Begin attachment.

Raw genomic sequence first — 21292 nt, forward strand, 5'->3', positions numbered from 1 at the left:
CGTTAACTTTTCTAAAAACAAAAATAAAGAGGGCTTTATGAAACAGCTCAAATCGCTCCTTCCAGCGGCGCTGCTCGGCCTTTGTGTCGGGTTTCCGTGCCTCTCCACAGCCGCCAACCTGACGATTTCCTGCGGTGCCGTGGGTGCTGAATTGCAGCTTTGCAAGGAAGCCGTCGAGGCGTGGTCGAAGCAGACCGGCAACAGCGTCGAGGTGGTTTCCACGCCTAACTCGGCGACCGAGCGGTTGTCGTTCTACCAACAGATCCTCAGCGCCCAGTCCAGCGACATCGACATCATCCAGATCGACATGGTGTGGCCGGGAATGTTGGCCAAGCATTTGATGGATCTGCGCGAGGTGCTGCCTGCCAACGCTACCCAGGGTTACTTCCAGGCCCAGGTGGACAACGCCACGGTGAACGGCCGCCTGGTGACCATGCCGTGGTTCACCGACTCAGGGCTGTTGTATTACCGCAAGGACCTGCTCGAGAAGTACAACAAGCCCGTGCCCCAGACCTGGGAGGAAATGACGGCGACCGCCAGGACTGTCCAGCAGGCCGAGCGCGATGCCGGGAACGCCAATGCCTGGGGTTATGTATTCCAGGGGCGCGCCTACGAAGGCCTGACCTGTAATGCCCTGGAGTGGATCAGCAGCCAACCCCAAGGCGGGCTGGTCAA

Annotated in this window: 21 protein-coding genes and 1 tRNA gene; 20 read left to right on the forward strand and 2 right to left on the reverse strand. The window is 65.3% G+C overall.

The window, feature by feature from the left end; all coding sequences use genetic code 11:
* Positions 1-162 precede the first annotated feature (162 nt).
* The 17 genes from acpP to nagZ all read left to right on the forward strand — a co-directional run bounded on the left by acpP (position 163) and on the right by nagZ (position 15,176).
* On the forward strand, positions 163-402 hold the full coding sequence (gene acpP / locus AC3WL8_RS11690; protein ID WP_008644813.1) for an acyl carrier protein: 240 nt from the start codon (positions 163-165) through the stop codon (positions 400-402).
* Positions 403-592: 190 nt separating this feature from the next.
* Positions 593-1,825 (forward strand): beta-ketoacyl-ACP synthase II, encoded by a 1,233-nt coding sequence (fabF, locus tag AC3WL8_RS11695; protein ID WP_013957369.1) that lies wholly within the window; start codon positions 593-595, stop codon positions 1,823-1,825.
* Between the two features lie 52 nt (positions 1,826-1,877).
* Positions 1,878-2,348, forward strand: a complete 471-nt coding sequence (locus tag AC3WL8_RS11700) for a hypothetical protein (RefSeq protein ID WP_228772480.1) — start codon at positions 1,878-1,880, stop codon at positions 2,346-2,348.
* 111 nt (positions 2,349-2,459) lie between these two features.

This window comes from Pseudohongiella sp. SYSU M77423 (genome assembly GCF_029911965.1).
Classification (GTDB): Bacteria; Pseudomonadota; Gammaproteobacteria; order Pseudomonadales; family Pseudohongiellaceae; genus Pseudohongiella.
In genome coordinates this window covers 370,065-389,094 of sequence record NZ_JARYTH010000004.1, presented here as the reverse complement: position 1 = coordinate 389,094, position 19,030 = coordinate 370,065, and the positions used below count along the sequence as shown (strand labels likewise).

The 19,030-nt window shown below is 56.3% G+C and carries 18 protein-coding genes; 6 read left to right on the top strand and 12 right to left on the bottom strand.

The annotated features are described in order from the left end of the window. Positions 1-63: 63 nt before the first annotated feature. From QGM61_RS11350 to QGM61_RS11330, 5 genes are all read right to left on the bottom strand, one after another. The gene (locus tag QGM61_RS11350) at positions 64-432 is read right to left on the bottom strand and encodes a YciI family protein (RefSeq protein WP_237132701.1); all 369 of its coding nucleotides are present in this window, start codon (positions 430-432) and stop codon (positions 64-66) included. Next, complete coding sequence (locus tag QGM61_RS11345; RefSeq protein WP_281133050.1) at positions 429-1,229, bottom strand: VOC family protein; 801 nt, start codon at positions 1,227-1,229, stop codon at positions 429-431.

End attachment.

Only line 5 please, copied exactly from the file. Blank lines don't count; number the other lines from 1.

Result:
* Positions 1-162 precede the first annotated feature (162 nt).